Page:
A Technology Liftoff for CMBlu Flow Batteries that could Lower Microgrid Costs with Easily Sourced Components

May 6, 2024
Flow batteries are beginning to appear in microgrids, providing cost savings, long-duration storage and a U.S. supply chain. Two national laboratories are studying how CMBlu Energy’s flow batteries could be best utilized as efforts to deploy more batteries ramp up.

Flow batteries, with their long-duration storage capabilities, reportedly can reduce costs and provide resilience in ways that can cut microgrid costs, reduce the need for sourcing metals outside the U.S. and speed the clean energy transition.

For example, flow battery provider ESS has completed a microgrid installation at Sycamore International, a technology recycling company in West Grove, Pennsylvania. ESS said its long-duration iron flow batteries are less expensive than other storage alternatives, in part because of their long life cycle. According to ESS, the iron flow battery in its Energy Warehouse will last for more than 20,000 cycles — or more than 20 years — without any capacity degradation.

San Diego Gas & Electric is installing a flow battery in its Cameron Corners microgrid, with a goal of reducing wildfire risks and the impact of public safety power shutoffs during extreme weather conditions. The microgrid will consist of solar and battery storage that will provide resilience to a middle school, library, health clinic, fire station and telecommunications hub.

National labs study CMBlu’s redox flow battery

Now, two national labs – Argonne National Laboratory and Idaho National Laboratory (INL) – are testing how a 10-hour redox flow battery from CMBlu Energy, based in Germany, compares to lithium-ion batteries in a microgrid. The project aims to lower demand charges and provide resilience for an electric vehicle (EV) charging application, said Giovanni Damato, president of  CMBlu’s U.S. operations.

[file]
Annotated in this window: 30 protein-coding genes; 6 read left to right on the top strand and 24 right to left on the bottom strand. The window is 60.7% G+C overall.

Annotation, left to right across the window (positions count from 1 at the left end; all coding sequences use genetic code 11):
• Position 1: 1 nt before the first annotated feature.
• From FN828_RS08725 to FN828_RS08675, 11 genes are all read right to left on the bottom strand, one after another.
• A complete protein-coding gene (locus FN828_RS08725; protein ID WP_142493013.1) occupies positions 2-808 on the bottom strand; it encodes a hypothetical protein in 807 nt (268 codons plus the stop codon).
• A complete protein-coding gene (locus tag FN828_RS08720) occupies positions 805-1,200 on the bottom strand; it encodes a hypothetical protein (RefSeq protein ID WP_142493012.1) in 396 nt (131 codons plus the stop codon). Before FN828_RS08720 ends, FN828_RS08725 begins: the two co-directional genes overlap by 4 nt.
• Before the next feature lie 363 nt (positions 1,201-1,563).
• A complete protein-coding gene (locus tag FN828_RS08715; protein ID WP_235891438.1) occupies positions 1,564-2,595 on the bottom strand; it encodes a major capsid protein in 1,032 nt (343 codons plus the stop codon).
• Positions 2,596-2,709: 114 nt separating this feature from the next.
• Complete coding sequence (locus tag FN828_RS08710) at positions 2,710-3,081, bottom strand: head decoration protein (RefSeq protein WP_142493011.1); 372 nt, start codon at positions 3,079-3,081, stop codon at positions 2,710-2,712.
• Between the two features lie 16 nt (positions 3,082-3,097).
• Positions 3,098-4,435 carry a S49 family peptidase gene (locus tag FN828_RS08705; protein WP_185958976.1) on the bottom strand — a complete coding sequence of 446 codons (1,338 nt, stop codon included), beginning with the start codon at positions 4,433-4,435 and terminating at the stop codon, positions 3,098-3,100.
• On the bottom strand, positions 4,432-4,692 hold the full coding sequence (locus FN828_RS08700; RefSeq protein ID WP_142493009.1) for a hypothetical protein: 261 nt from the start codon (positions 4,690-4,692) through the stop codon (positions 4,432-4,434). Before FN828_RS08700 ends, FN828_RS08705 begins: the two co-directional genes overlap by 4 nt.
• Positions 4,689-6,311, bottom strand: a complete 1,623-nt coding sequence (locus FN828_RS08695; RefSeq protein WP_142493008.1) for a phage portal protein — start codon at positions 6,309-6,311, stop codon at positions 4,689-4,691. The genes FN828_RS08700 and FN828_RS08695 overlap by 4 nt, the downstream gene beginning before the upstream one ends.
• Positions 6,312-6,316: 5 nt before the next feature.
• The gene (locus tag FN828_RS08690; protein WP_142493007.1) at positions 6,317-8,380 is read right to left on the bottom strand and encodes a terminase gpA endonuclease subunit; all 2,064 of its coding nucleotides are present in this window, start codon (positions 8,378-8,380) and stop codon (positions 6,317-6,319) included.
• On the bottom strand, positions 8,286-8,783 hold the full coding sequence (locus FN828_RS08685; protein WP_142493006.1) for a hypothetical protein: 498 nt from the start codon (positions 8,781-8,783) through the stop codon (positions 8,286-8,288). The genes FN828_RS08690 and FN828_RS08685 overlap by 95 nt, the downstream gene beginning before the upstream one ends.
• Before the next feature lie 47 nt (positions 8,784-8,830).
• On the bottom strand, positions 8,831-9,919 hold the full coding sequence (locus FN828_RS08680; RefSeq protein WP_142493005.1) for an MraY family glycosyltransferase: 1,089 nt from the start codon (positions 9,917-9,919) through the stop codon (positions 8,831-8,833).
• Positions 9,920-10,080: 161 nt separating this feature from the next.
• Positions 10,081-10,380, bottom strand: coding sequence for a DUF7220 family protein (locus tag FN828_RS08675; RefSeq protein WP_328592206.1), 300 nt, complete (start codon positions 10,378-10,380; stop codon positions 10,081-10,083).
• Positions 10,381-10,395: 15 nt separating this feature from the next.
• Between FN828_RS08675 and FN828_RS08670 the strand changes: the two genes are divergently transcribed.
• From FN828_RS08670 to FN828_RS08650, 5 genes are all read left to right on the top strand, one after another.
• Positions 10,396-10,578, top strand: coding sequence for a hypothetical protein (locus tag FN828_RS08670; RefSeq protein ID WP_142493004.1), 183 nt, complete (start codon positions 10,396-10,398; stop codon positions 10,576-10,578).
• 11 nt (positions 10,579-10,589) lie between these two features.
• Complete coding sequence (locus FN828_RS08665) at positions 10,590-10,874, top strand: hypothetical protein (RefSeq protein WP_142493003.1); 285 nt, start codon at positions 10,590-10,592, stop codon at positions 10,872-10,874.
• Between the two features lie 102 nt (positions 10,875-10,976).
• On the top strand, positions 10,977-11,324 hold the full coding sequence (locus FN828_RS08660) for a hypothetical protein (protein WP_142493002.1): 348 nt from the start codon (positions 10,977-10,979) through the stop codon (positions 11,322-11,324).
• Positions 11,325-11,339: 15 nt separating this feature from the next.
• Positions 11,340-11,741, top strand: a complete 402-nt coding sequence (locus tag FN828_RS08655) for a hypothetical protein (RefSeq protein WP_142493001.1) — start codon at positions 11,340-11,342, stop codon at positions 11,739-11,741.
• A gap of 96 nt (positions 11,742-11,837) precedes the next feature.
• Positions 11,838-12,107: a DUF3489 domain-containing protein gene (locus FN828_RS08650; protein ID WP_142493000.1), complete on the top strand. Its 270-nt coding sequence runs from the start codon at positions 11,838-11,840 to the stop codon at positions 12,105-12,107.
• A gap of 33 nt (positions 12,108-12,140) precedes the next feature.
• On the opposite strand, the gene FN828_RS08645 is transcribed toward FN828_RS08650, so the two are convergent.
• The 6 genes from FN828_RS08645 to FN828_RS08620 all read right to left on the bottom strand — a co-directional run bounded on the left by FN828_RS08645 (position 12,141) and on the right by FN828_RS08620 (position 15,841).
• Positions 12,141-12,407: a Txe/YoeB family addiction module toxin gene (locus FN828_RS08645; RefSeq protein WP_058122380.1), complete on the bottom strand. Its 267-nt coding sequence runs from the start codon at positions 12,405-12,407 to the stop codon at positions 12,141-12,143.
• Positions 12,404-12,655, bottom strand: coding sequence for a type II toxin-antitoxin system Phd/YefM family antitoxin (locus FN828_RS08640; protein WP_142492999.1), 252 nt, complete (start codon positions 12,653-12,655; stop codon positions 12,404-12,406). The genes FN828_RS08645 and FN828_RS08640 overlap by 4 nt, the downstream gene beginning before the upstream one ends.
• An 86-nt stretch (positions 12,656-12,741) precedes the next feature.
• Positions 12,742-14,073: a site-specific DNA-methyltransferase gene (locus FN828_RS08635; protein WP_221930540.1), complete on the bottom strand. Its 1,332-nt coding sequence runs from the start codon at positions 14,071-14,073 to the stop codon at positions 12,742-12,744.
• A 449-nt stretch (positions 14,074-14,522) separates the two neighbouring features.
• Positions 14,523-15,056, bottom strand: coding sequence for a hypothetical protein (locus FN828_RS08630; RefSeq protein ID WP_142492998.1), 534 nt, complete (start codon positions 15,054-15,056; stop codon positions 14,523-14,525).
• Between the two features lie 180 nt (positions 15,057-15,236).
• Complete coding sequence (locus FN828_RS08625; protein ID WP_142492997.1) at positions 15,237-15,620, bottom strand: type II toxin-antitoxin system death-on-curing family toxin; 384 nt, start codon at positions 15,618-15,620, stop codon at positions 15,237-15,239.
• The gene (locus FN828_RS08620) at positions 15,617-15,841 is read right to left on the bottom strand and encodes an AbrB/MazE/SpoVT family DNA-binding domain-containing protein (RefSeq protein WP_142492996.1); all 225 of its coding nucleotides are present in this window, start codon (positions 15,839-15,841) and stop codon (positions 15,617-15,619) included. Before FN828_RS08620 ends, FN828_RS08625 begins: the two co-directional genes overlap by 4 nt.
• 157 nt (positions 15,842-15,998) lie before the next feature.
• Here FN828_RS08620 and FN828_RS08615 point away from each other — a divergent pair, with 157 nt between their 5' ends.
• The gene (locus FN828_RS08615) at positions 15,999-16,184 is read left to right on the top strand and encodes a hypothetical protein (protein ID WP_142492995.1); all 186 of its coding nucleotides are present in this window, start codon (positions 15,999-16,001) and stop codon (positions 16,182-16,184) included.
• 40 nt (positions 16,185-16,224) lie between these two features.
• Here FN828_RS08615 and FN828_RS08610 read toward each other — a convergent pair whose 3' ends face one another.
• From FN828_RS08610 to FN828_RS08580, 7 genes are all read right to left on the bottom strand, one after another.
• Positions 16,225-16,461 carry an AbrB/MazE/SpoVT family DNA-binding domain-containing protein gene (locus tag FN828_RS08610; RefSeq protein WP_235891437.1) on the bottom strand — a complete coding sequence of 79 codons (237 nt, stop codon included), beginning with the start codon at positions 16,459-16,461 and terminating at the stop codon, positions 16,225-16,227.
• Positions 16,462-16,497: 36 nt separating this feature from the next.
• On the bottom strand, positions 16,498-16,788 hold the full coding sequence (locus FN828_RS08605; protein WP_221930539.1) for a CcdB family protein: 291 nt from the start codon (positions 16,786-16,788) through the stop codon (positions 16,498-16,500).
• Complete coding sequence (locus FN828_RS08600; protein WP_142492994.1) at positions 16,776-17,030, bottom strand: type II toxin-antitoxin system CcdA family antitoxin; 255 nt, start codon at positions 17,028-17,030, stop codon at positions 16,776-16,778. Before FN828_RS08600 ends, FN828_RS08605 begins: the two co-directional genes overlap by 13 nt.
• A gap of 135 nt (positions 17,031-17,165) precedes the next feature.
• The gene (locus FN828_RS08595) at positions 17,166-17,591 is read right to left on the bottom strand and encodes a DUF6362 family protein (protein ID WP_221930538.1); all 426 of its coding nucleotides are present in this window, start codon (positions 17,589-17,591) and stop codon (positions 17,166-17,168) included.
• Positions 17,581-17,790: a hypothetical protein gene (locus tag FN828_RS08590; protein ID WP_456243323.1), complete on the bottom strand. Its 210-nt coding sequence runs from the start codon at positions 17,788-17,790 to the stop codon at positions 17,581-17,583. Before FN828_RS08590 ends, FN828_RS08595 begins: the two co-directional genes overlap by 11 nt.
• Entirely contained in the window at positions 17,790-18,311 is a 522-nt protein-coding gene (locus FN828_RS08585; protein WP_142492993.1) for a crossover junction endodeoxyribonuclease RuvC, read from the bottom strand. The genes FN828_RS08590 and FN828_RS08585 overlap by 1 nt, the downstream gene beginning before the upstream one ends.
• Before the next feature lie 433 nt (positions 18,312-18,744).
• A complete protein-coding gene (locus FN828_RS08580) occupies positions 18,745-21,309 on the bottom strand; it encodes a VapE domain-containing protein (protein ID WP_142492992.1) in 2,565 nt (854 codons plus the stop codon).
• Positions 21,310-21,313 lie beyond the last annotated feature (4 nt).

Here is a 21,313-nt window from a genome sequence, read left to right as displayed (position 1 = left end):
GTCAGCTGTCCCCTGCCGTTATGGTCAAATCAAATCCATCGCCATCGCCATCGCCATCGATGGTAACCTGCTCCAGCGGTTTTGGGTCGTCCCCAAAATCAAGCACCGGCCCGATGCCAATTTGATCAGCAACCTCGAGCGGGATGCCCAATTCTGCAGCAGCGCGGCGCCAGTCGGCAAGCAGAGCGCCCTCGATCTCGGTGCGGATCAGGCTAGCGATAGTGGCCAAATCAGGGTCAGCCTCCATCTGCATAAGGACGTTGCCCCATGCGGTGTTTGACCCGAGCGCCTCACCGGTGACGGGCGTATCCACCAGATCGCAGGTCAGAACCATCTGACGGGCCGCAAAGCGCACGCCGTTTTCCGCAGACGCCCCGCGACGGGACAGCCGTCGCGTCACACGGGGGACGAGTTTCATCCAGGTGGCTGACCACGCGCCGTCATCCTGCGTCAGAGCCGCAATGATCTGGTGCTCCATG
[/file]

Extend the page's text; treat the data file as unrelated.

After evaluating the battery technology – CMBlu’s Organic SolidFlow Battery –  Argonne and INL intend to demonstrate the battery’s capabilities to stakeholders and decision makers, said a spokesperson for Argonne.

“By doing so, the project teams hope to spur the momentum necessary for the technology liftoff, facilitating widespread adoption of an energy storage solution that is not only efficient but also sustainable and low risk,” the spokesperson said.

Helping make fast charging affordable 

The project could boost the resilience of microgrids by demonstrating constant power supply, even during outages, said CMBlu. It also aims to make fast charging of EVs more affordable in rural and underserved communities by lowering the installation and operational costs of charging stations.

“They’re demonstrating how a 10-hour duration battery has certain benefits, especially paired with EV charging,” said Damato. The demonstration will test whether the batteries ensure EV charging could continue when the grid is down.

The batteries are unique because their components are carbon-based rather than metal-based, which are more expensive and harder to find. CMBlu’s battery components can be sourced in the U.S. and are recyclable, said Damato.

“There’s a huge supply chain locally in the U.S. and other countries,” he said.

CMBlu’s batteries said to be cost-competitive with lithium ion 

In addition, the alternative batteries are cost-competitive with lithium ion after five hours, he claimed.